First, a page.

Memorial’s Volunteer Department Celebrates 50th Anniversary
The roles and responsibilities of Memorial Medical Center’s volunteers may have changed over the past 50 years, but one thing has not: each volunteer’s commitment to making Memorial a great place to receive care.
“Nobody has volunteers like those at Memorial,” said Dee Clump, who served as director of the Department of Volunteer and Community Services from 2004 to 2007. “They’re there because they want to be there – they just want to make a difference. They just love the hospital.”
Memorial’s Volunteer History
The first organized group of volunteers began assisting Memorial in 1909 as the Springfield Hospital Club, a small cluster of women volunteers and fundraisers. The group changed and grew, ultimately including help from several women’s community groups and the Women’s Auxiliary of Springfield Hospital by the early 1930s. As the years went by, participants in Springfield’s Junior League and Friends of Memorial also provided volunteer hours for the hospital.
In 1963, Memorial’s board of directors voted to create a Department of Volunteers, with Elaine Hoff as its first director. This year, Memorial is celebrating the 50th year of the department and, during National Volunteer Week, April 21-27, reflecting back on what has made the department a strong, vital part of the medical center.
“Memorial’s volunteer department has provided invaluable support and assistance to the hundreds of thousands of inpatients and outpatients we have served over the past five decades,” said Ed Curtis, president and chief executive officer for Memorial Health System. “Our volunteers’ generous sharing of their time and talents to serve the needs of others is an inspiration to us all.”
The Memorial Volunteers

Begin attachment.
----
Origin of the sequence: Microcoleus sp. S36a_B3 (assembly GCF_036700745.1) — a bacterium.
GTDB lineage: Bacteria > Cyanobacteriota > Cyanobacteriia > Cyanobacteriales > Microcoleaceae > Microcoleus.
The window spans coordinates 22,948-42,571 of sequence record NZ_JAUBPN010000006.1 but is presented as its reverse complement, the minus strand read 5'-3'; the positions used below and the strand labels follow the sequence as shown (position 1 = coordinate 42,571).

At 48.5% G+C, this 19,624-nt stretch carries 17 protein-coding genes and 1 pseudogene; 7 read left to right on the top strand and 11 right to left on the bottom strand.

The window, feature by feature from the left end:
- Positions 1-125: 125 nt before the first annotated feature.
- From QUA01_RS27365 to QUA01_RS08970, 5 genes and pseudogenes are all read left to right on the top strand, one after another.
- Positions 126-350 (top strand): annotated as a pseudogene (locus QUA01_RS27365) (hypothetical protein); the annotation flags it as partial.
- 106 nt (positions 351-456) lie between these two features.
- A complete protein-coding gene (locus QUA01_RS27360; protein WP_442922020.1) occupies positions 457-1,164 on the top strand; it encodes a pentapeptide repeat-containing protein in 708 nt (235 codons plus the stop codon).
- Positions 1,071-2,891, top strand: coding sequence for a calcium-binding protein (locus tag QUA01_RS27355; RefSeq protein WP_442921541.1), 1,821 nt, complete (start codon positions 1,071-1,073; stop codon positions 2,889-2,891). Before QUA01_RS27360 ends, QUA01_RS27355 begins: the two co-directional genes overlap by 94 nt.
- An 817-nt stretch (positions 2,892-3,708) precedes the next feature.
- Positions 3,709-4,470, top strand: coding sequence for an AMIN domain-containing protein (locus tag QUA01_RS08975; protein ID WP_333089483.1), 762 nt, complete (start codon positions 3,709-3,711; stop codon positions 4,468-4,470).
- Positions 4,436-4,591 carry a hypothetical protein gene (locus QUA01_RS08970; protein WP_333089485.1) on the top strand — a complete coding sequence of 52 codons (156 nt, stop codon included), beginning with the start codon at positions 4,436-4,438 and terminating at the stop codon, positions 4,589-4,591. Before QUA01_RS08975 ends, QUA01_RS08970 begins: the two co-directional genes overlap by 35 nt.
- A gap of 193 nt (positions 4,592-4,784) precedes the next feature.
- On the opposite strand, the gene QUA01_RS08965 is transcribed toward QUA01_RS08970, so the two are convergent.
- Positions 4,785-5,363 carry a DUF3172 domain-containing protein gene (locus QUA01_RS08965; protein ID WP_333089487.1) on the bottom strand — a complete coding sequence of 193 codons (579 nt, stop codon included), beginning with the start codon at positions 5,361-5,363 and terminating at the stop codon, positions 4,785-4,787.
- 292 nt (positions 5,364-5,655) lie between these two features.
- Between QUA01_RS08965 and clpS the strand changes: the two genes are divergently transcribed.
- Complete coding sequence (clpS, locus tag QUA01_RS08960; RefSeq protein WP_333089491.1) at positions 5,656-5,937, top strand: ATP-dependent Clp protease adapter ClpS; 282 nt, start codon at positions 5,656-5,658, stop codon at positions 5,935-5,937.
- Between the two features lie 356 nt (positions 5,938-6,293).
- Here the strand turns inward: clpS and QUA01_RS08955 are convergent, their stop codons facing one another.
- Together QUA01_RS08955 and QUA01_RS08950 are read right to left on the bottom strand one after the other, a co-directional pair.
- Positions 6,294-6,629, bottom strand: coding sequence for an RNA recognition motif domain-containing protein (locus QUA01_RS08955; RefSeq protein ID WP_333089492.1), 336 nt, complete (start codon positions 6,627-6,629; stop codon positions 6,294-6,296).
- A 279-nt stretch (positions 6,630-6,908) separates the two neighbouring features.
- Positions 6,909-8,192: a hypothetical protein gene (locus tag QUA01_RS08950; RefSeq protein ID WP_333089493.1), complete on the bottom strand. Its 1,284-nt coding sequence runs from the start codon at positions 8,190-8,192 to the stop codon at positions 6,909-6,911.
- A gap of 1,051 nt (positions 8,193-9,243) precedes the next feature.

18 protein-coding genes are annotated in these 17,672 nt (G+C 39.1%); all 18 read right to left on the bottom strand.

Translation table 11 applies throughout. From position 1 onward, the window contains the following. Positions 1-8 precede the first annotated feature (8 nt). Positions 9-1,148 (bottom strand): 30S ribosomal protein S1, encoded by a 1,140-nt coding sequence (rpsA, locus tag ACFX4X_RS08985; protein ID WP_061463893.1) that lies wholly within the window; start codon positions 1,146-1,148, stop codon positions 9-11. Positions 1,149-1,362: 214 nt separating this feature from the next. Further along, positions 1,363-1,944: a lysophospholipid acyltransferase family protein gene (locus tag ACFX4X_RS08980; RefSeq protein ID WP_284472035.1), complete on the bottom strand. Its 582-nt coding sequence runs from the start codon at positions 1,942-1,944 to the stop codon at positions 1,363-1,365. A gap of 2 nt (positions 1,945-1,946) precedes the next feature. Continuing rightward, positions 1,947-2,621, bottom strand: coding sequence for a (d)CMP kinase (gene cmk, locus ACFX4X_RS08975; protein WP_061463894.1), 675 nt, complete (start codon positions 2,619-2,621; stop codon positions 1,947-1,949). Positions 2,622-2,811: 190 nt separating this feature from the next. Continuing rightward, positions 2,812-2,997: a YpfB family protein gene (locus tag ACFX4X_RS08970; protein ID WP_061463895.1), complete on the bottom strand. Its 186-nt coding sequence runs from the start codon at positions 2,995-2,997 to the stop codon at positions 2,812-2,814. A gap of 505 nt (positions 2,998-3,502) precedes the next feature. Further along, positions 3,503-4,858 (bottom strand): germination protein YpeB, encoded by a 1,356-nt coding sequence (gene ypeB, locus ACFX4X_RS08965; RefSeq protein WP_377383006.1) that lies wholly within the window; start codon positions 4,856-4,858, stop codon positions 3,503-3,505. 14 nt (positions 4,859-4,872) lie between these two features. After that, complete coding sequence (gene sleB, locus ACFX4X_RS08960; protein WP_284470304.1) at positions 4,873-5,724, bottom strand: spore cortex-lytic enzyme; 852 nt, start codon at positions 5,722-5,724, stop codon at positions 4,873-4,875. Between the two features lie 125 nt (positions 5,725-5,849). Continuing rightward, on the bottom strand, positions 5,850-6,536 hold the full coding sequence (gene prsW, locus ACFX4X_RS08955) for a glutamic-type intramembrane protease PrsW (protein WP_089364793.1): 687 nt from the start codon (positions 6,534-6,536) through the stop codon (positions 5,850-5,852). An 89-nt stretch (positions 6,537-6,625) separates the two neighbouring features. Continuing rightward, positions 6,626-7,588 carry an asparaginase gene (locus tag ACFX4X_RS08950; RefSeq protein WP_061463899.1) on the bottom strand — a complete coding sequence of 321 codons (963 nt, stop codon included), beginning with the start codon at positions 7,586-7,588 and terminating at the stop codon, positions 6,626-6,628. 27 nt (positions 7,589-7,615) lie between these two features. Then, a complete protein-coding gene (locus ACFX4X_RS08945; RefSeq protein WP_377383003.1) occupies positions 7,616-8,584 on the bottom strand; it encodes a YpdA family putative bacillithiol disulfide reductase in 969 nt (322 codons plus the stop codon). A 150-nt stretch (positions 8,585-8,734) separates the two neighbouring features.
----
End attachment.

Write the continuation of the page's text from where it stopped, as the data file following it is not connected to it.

As the hospital has changed and expanded to make up the large medical center it is today, so has the role — and demographic — of our volunteers. When former department director Julie Dirksen first took over in 1979, all volunteers were women, mostly young or middle-aged and very few who worked outside of the home. Their duties consisted of flower deliveries, the hospitality cart, assisting in one surgery lounge and working in the Gift Shop. By the time Dirksen retired in 2004, when Clump took over, the department had been renamed the Department of Volunteer and Community Services and about 95 percent of Memorial’s volunteers were retirees, including a large male contingency.
“Both the role of the hospital in the community and the role of our volunteers really changed,” Dirksen said. “We went beyond flower delivery and working in the waiting lounge by expanding their duties and also offering community education programs.”
Some of the programs volunteers helped support over the years included the Gold Club, Healthy Aging programs, TeleMed (a phone line that community members could call and request to listen to tapes on various health topics), TV BINGO, a health education program in partnership with Lanphier High School students, providing one-on-one after-school tutoring to Enos School students, and more.
Today, Memorial’s volunteer program consists of 357 members who provided nearly 63,000 hours of service in 2012. They work throughout the hospital — as escorts, Gift Shop cashiers, in several waiting areas, the Emergency Department, Baylis Medical Building and SportsCare.
Throughout its 50 years, the goal of the volunteer program has remained to support staff so that employees can do their jobs to the best of their ability, which ultimately benefits our patients.
“Staff know that volunteers are here to help them do their job better, so they appreciate the volunteers,” Clump said. “And they are so pleasant to be around – they bring a spark of joy to your life.”
Become a Volunteer
If you are interested in volunteering at Memorial Medical Center, visit MMCVolunteers.org and complete an online application.